API for

In TwiNL on 24/06/2014 by admin

An API (Application Programming Interface) is an interface which can be used by computer programs to communicate with other programs. There are several ways for computer programs to start search queries on and retrieve the results. In this blogpost, we give an example which involves the command curl which is available on Macs and computers with the Linux operating system.

Suppose you would like to know what words were used in Dutch tweets that contained the word chili (Dutch for the country Chile) and were written on Monday 23 June 2014, the day that the Dutch soccer team played against Chile in the World Cup. At you can obtain a word cloud by setting the correct search options and pressing the search button. However, you want a program to start the search process and retrieve the results. The following command will achieve this:

   curl -o output.txt '

(the command is supposed to be written on one line) The command will store its output in the file output.txt. It accesses the search program on with four parameters written with capital characters. SEARCH holds the query, in this case the word chili. DATE states in what time frame should be searched: from 0:00 until 23:59 on the 23 of June 2014. It contains the start date and time and the end date and time, both in the format: year, month, day and hour. SHOWCLOUD and DOWNLOAD specify that the word cloud results are requested and that we want them to be downloaded.

When you run this command like this it will finish within a few seconds but probably not give you any results. The reason for this is that results can only be presented after the search command on the web server is finished, which might take a few minutes. The first time you run the command, the web server will start the search process but no results will be returned. You may repeat the command as often as you want. No results will be returned until they are available.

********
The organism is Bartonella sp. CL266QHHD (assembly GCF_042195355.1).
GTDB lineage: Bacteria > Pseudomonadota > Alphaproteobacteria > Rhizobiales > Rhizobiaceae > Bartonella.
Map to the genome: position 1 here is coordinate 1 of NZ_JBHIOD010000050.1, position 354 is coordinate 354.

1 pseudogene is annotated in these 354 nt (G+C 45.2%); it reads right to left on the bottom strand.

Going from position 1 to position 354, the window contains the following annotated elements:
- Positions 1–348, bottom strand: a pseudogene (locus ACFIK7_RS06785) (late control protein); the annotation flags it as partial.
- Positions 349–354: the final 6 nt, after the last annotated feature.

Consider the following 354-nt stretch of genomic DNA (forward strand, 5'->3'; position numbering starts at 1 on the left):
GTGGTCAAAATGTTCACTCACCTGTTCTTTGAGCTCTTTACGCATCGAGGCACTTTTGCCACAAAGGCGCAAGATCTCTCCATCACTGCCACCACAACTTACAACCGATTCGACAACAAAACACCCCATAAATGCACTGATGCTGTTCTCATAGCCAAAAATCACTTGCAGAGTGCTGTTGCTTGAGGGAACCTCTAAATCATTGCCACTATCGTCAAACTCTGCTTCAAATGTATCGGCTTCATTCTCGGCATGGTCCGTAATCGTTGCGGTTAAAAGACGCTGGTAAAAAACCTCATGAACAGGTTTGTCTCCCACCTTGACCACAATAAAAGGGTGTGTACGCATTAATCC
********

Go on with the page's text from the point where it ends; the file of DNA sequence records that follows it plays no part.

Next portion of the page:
This means that you will need to run the same command several times until it generates output. If the output file does not exist already, it will only be created when the search process is finished. If a search process has no results, the output file will just contain the heading for results of these queries: #token #t-score #frequency-token-in-selection #tokens-in-selection #types-in-selection #frequency-token-in-day #tokens-in-day #types-in-day.

People with a registered account on might want to access the website automatically with the same access level as when being logged in. In order to achieve this, you should supply a cookie with the command, with the curl option --cookie 'cookie=ReplaceWithCookieValue'. A valid cookie value can be obtained by logging into the website as usual and getting the cookie value from the browser, for example in Firefox: Preferences -> Privacy -> Show Cookies -> drop down menu -> cookie -> Content. Cookies are associated with the client machine they were generated for so you can not use them on other machines. Cookies do not expire on, so you can use the same cookie forever.

(note: the ip adress of mentioned in this post may change in the future)

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